Healthy eating, West African style
Eating well is a crucial part of a healthy lifestyle. Recent efforts by the United Kingdom Government have focused on raising awareness of diet-related risks among West African families through their Change4Life campaign. If you enjoy West African cuisine, here are some tips to help you cook nutritious traditional foods for your family.
Traditional West African meals usually have a large helping of carbohydrate such as yam, rice or plantain. Starchy carbohydrate foods are generally good for you; however, how you cook them can make them less healthy. If you cook the rice in lots of palm oil, it becomes higher in unhealthy saturated fats, and if you fry the plantain, then its calorie count rises. Soup or stew which often accompanies the starchy food may also be high in fat, and it is the saturated fat from palm oil that needs particular attention.
Does this mean that you should stop eating these foods? I suggest not. But do make an effort to understand how unhealthy ingredients make their way into your cooked dishes, and be aware of how much you eat. That way, you can enjoy the same traditional foods with a clearer conscience.
Cook well to eat well
One of the beauties of home cooking is that it often doesn’t involve measuring ingredients. So, you may pour palm oil straight from the bottle. Or you might use coconut cream. But this does no favours to your health — like palm oil, coconut cream is rich in unhealthy saturated fats.
The classic red colour of palm oil is quite appetising, and if you’re used to using a certain amount, it can be tough to change. Start by simply measuring what you use now; even if you find you are using six tablespoons of palm oil when you cook, at least you will know how much you have added. Knowing your starting point, you can cut down gradually. Try adding some tomato puree to provide the vibrant red colour, while reducing the amount of palm oil that you need (see recipe for fish and okra soup).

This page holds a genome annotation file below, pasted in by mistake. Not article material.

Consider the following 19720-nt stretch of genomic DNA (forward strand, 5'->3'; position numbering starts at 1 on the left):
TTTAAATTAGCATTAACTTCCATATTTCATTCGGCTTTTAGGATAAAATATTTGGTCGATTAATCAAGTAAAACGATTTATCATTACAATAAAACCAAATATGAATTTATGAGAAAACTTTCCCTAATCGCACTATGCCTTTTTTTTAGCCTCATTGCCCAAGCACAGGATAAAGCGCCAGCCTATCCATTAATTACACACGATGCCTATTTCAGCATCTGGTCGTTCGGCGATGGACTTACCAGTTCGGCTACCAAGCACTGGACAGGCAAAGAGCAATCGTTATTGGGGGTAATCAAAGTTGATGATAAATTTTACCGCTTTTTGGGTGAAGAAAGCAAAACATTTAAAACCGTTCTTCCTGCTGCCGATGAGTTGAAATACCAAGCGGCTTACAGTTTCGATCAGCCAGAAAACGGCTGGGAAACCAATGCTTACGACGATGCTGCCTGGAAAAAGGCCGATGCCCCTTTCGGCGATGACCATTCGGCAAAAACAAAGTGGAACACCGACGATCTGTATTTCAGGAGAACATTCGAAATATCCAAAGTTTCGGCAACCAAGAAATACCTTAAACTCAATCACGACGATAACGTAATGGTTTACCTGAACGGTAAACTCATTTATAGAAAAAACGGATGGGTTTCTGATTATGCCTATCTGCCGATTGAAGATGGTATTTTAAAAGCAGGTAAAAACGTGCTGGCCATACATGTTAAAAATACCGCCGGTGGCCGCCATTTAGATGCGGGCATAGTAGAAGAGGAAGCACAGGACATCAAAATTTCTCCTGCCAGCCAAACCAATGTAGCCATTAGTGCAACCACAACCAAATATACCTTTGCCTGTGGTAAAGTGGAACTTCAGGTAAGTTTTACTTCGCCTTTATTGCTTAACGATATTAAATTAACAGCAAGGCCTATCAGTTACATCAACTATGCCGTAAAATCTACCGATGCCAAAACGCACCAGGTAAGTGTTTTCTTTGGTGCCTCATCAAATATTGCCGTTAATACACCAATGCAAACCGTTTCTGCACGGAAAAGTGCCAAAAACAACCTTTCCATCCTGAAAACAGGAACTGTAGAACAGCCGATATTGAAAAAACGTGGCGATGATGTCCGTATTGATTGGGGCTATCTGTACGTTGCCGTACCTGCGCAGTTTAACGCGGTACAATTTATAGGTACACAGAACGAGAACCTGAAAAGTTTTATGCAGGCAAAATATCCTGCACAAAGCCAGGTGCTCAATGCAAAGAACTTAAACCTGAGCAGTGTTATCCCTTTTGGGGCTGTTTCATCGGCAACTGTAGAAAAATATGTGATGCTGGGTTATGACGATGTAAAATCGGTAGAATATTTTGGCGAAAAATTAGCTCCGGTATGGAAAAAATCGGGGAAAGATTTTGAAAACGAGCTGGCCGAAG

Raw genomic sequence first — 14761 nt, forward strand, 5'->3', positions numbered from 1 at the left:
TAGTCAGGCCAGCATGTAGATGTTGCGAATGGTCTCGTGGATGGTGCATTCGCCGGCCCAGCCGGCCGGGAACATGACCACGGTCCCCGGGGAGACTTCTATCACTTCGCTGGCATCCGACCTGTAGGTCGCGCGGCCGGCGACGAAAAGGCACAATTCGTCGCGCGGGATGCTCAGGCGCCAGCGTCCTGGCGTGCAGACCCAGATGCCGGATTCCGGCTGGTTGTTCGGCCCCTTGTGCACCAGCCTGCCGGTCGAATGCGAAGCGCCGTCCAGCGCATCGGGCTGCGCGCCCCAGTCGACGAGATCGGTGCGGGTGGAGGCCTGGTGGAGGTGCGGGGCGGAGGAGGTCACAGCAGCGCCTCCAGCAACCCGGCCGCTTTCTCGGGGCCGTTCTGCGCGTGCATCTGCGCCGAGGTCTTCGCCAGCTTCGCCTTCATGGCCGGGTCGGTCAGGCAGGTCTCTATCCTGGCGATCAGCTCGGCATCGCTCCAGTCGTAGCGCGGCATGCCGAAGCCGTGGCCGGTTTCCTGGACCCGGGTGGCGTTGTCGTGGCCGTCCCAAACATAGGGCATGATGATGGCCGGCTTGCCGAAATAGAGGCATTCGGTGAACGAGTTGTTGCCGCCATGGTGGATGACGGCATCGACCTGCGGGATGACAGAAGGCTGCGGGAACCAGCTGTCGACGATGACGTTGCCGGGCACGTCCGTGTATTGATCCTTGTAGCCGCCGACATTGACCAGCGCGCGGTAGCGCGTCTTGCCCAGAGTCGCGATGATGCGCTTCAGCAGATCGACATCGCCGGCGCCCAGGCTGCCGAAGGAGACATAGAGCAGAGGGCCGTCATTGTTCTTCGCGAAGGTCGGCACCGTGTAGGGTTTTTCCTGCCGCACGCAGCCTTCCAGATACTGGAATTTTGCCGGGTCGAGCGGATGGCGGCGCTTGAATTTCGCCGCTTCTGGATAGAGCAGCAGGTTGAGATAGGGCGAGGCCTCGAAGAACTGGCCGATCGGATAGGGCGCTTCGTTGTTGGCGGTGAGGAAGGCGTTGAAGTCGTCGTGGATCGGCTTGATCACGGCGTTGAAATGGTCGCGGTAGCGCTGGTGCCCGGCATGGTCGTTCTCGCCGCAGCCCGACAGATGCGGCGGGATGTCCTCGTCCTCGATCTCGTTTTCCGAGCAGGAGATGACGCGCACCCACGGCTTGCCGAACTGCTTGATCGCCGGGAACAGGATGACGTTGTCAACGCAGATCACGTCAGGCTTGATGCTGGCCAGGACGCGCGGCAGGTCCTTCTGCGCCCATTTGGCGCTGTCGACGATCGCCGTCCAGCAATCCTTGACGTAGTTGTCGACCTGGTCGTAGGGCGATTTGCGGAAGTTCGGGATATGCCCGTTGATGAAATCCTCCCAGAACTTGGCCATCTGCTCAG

The other ingredient to keep an eye on is salt. Too much salt can increase your risk of high blood pressure, which tends to be more common in people of African and African-Caribbean origin. Try measuring the amount of salt you use in cooking and choose fewer salty ingredients like ground smoked shrimp and other smoked fish.
Avoid oily and creamy salad dressings — try fresh lemon juice and herbs instead. Photo: Nazma Lakhani
Limit the number of fried snacks that your family consumes — save foods like plantain chips, chin chin and puff puff for special occasions. Instead, try rice cakes, fresh, canned or dried fruit, char-grilled corn on the cob, or grilled plantain as a tasty snack. Choose fruit canned in water or natural juice rather than in sugar-rich syrup.
Watch out for hidden fat. Trimming fat off meat is a good thing, but don’t assume that if you can’t see those white fatty layers, there is none there! Buy the leanest meat you can and peel the skin off chicken. Chicken breast meat is lower in fat than thighs or legs so go easy on the drumsticks.
Throw extra vegetables into stews and soups so that you get more nutrients. Leafy vegetables work well in soups. Get into the habit of serving a side salad with meals (choose a low fat dressing like lime juice with black pepper).
And for all the family, being physically active is another really important aspect of a healthy lifestyle. Even kicking a football in the garden or walking round the block regularly helps you burn calories and stay healthy.